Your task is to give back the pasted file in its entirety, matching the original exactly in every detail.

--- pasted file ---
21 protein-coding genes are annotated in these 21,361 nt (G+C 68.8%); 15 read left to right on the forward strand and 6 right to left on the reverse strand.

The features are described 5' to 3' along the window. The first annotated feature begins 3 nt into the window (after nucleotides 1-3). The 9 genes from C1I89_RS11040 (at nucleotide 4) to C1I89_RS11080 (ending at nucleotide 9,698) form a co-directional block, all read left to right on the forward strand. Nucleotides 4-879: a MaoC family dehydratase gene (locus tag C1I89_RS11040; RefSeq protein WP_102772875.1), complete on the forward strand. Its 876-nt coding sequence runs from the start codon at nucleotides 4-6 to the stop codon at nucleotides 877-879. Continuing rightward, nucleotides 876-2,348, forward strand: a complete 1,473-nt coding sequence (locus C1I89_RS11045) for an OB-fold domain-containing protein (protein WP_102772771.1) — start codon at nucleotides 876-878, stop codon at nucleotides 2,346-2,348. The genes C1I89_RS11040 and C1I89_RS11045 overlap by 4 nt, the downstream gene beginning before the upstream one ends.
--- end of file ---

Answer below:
21 protein-coding genes are annotated in these 21,361 nt (G+C 68.8%); 15 read left to right on the forward strand and 6 right to left on the reverse strand.

The features are described 5' to 3' along the window. The first annotated feature begins 3 nt into the window (after nucleotides 1-3). The 9 genes from C1I89_RS11040 (at nucleotide 4) to C1I89_RS11080 (ending at nucleotide 9,698) form a co-directional block, all read left to right on the forward strand. Nucleotides 4-879: a MaoC family dehydratase gene (locus tag C1I89_RS11040; RefSeq protein WP_102772875.1), complete on the forward strand. Its 876-nt coding sequence runs from the start codon at nucleotides 4-6 to the stop codon at nucleotides 877-879. Continuing rightward, nucleotides 876-2,348, forward strand: a complete 1,473-nt coding sequence (locus C1I89_RS11045) for an OB-fold domain-containing protein (protein WP_102772771.1) — start codon at nucleotides 876-878, stop codon at nucleotides 2,346-2,348. The genes C1I89_RS11040 and C1I89_RS11045 overlap by 4 nt, the downstream gene beginning before the upstream one ends.